A Bread used quite commonly in Greece, grilled as a side or dried out and topped for a starter called Dakos.
Warm the water.
If the yeast is not 'Quick action' yeast, add the yeast to the warmed water to allow it to dissolve and activate.
Place the flour in a mixer, sprinkle with the salt.
Add the warm water, yeast and sugar, combine together on low speed.
When the mix has come together into a dough, continue to knead in the mixer for approximately 5-10 minutes to activate the Gluten and achieve a smooth, stretchy dough.
Cover the dough in the bowl with either clingfilm or a cloth.
Leave in a warm place, either in a hot water cupboard or a warming drawer to allow to prove for approximately 45 minutes.
The dough will need to come up to 36* to activate the yeast and allow it to grow Carbon Dioxide bubbles.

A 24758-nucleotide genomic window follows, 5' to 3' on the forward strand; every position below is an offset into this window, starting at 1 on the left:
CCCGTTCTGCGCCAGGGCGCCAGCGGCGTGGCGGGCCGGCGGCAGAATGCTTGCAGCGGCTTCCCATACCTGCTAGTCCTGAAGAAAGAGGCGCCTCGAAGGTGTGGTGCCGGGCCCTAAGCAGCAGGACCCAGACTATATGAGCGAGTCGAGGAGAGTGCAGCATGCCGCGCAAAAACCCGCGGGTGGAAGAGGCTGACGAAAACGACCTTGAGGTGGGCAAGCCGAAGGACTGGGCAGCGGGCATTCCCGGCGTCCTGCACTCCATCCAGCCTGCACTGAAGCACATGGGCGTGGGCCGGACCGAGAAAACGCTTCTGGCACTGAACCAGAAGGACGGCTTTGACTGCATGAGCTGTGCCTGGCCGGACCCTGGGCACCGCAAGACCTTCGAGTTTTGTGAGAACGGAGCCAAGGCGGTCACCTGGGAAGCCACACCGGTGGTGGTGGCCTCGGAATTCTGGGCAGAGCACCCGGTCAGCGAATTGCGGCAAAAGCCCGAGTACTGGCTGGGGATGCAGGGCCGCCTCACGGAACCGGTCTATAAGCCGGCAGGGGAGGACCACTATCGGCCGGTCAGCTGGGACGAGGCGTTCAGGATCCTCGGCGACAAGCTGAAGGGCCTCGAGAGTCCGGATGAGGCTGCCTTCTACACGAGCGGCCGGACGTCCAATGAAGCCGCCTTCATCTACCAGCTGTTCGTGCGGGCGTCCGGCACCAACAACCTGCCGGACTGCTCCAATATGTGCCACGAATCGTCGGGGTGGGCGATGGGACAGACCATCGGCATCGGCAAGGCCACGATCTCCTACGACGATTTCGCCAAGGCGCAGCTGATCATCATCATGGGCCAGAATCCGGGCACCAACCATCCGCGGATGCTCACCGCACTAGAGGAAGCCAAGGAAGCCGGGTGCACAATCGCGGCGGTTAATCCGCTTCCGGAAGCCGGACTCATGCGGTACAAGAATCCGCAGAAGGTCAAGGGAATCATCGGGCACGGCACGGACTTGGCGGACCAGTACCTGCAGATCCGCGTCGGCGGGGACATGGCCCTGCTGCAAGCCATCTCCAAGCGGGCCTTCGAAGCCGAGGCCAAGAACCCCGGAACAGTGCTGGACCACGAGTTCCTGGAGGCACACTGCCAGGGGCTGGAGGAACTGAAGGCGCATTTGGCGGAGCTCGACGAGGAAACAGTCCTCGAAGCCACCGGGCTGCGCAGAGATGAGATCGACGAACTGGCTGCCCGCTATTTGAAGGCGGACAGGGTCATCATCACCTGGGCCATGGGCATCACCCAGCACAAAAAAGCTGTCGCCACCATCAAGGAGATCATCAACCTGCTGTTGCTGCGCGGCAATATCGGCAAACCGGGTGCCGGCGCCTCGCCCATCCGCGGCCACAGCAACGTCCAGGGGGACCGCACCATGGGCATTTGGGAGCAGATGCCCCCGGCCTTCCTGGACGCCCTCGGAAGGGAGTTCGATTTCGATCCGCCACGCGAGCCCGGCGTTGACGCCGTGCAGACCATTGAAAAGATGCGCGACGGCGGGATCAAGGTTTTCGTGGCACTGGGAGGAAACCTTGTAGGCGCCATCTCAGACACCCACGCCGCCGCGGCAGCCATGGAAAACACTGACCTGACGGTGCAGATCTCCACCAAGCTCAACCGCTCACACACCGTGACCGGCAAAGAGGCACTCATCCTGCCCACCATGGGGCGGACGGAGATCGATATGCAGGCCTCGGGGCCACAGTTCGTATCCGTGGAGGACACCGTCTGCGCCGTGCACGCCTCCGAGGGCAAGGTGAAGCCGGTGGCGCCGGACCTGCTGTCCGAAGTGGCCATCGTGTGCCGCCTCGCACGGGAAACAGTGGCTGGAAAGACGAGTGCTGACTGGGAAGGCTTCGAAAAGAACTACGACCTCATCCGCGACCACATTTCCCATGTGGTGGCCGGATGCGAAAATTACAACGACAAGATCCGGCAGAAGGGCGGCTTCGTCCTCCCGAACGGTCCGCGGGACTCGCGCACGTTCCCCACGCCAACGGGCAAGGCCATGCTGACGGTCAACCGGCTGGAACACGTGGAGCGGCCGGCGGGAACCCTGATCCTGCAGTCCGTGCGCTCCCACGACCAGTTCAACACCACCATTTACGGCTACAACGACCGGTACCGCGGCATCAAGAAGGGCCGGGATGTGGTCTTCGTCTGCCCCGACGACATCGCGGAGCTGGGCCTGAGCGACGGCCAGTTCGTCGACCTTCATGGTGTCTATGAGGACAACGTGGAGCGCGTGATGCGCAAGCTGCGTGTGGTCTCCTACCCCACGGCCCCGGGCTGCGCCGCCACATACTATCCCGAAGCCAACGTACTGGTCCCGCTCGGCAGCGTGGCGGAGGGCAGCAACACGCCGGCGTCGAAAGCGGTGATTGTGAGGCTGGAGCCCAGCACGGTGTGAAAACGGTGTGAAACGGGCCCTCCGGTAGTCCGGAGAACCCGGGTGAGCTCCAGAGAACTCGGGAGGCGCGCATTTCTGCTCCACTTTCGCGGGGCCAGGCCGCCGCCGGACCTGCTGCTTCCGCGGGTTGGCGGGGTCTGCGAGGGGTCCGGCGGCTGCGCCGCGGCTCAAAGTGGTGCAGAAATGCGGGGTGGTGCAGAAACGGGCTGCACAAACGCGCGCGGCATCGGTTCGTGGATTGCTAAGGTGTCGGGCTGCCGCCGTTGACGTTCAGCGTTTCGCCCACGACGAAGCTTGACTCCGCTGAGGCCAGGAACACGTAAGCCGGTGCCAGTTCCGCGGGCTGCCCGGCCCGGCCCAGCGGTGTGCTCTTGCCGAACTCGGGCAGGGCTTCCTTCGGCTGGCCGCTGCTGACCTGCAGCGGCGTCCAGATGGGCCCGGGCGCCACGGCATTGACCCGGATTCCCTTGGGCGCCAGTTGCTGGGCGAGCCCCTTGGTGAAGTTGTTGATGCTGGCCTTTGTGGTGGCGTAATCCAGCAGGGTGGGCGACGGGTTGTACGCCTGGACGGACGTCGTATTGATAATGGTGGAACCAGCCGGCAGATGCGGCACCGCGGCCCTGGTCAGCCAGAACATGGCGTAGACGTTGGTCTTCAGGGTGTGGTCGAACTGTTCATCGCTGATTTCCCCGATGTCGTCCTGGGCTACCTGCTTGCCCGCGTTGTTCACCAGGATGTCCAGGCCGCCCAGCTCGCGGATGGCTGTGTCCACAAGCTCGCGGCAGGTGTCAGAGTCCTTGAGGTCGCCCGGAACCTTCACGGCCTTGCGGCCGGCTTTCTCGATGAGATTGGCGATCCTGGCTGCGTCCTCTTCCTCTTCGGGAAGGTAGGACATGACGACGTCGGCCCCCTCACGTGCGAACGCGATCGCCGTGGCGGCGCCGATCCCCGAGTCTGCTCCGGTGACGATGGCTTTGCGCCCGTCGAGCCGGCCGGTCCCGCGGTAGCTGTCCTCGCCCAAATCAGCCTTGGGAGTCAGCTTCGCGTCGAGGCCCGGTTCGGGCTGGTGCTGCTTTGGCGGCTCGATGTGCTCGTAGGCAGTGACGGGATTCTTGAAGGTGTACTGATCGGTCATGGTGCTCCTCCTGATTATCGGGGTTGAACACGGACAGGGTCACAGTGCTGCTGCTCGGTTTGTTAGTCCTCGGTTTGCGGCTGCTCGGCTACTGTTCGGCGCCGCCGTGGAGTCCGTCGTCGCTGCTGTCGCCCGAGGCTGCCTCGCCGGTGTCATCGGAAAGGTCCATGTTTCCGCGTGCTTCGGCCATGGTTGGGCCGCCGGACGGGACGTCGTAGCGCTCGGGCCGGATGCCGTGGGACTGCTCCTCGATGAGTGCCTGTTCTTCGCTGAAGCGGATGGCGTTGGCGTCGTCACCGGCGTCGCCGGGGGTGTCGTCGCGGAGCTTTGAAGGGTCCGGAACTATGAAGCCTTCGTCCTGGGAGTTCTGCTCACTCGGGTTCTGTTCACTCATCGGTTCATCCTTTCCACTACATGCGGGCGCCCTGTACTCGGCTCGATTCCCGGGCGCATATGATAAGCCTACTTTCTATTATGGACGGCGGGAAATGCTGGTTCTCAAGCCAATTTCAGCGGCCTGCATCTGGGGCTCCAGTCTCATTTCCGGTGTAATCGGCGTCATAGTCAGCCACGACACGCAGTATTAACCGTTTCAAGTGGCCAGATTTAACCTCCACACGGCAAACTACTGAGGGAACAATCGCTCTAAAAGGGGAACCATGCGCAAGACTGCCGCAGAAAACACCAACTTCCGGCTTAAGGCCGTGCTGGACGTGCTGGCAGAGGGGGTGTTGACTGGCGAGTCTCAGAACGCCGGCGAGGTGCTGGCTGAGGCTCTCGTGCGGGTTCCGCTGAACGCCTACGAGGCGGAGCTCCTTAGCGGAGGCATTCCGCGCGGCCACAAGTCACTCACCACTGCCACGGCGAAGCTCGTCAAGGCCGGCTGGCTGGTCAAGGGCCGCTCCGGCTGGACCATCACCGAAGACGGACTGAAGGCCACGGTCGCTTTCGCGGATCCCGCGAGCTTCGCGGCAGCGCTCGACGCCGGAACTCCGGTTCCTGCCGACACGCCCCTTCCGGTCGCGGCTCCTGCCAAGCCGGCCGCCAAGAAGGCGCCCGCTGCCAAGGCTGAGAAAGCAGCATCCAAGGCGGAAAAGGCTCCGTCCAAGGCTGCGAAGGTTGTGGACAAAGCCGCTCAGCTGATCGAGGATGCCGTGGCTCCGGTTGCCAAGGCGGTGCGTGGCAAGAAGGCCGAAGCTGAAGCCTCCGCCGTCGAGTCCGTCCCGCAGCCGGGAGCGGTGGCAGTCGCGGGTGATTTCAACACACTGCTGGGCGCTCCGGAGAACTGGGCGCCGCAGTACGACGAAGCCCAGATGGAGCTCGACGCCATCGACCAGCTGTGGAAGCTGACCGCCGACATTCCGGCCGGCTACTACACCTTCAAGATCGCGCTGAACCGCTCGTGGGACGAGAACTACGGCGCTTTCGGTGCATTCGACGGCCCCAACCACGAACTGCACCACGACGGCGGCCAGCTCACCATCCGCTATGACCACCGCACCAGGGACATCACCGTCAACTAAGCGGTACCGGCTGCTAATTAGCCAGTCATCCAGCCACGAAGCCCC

The dough will have proved sufficiently when it has either doubled in size, or when poked , only just begins to refill the impression.
Preheat an oven to 180*
After proving, turn the dough out onto a clean lightly floured bench and begin to knead again for approximately 5 minutes.
You should feel that the bubbles have all popped.
Shape and roll the bread into a rectangular shape.
Flatten the ends with the palm of your hands.
Pinch in the narrow sides together to get a 'loaf ' shape, then fold in the flattened ends to achieve a neat rectangular loaf.
Dust a baking tray with the excess flour and arrange the loaf on top, then gently score the surface as desired with a serrated knife.
This can be left to proof again if a lighter bread is desired, but classically this bread is quite dense.
Bake for approximately 20 minutes at 180*.
The loaf will sound hollow when tapped underneath.
«For a Dakos, slice this bread and dry out in the oven at 120* and top with fresh tomatoes, feta and black olives.»